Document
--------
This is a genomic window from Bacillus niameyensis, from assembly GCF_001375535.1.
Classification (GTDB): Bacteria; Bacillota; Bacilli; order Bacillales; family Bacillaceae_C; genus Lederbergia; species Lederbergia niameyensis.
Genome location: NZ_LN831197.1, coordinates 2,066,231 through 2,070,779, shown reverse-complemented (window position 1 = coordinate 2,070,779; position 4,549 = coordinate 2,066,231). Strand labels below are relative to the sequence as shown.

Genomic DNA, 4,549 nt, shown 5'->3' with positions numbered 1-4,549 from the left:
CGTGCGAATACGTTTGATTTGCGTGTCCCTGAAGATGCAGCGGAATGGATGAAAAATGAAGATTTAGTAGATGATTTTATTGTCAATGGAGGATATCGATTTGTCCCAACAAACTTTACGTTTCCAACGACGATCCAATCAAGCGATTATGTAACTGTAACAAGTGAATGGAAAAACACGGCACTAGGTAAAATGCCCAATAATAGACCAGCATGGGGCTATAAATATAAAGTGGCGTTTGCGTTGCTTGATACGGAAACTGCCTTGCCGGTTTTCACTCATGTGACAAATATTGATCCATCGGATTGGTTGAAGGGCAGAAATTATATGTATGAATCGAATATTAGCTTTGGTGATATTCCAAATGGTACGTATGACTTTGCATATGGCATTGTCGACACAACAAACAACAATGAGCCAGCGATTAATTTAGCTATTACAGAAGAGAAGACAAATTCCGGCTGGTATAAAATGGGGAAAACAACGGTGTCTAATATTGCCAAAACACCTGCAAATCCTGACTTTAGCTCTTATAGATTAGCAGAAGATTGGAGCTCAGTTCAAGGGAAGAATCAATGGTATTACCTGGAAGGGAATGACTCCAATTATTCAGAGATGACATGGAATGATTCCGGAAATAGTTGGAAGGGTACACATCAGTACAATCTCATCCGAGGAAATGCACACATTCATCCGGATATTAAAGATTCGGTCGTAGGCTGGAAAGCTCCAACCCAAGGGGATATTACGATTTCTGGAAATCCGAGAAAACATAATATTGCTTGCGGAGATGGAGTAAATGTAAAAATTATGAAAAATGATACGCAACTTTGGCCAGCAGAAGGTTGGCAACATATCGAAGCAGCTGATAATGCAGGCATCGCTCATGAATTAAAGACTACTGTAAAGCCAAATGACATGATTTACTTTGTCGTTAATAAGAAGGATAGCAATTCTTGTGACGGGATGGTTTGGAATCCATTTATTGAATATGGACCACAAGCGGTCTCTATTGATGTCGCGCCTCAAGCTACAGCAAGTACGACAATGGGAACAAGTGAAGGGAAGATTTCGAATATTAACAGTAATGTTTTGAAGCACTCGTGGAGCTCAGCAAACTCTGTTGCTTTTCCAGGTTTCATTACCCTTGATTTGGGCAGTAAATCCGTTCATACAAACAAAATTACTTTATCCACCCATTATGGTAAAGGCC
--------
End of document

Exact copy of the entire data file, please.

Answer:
This is a genomic window from Bacillus niameyensis, from assembly GCF_001375535.1.
Classification (GTDB): Bacteria; Bacillota; Bacilli; order Bacillales; family Bacillaceae_C; genus Lederbergia; species Lederbergia niameyensis.
Genome location: NZ_LN831197.1, coordinates 2,066,231 through 2,070,779, shown reverse-complemented (window position 1 = coordinate 2,070,779; position 4,549 = coordinate 2,066,231). Strand labels below are relative to the sequence as shown.

Genomic DNA, 4,549 nt, shown 5'->3' with positions numbered 1-4,549 from the left:
CGTGCGAATACGTTTGATTTGCGTGTCCCTGAAGATGCAGCGGAATGGATGAAAAATGAAGATTTAGTAGATGATTTTATTGTCAATGGAGGATATCGATTTGTCCCAACAAACTTTACGTTTCCAACGACGATCCAATCAAGCGATTATGTAACTGTAACAAGTGAATGGAAAAACACGGCACTAGGTAAAATGCCCAATAATAGACCAGCATGGGGCTATAAATATAAAGTGGCGTTTGCGTTGCTTGATACGGAAACTGCCTTGCCGGTTTTCACTCATGTGACAAATATTGATCCATCGGATTGGTTGAAGGGCAGAAATTATATGTATGAATCGAATATTAGCTTTGGTGATATTCCAAATGGTACGTATGACTTTGCATATGGCATTGTCGACACAACAAACAACAATGAGCCAGCGATTAATTTAGCTATTACAGAAGAGAAGACAAATTCCGGCTGGTATAAAATGGGGAAAACAACGGTGTCTAATATTGCCAAAACACCTGCAAATCCTGACTTTAGCTCTTATAGATTAGCAGAAGATTGGAGCTCAGTTCAAGGGAAGAATCAATGGTATTACCTGGAAGGGAATGACTCCAATTATTCAGAGATGACATGGAATGATTCCGGAAATAGTTGGAAGGGTACACATCAGTACAATCTCATCCGAGGAAATGCACACATTCATCCGGATATTAAAGATTCGGTCGTAGGCTGGAAAGCTCCAACCCAAGGGGATATTACGATTTCTGGAAATCCGAGAAAACATAATATTGCTTGCGGAGATGGAGTAAATGTAAAAATTATGAAAAATGATACGCAACTTTGGCCAGCAGAAGGTTGGCAACATATCGAAGCAGCTGATAATGCAGGCATCGCTCATGAATTAAAGACTACTGTAAAGCCAAATGACATGATTTACTTTGTCGTTAATAAGAAGGATAGCAATTCTTGTGACGGGATGGTTTGGAATCCATTTATTGAATATGGACCACAAGCGGTCTCTATTGATGTCGCGCCTCAAGCTACAGCAAGTACGACAATGGGAACAAGTGAAGGGAAGATTTCGAATATTAACAGTAATGTTTTGAAGCACTCGTGGAGCTCAGCAAACTCTGTTGCTTTTCCAGGTTTCATTACCCTTGATTTGGGCAGTAAATCCGTTCATACAAACAAAATTACTTTATCCACCCATTATGGTAAAGGCC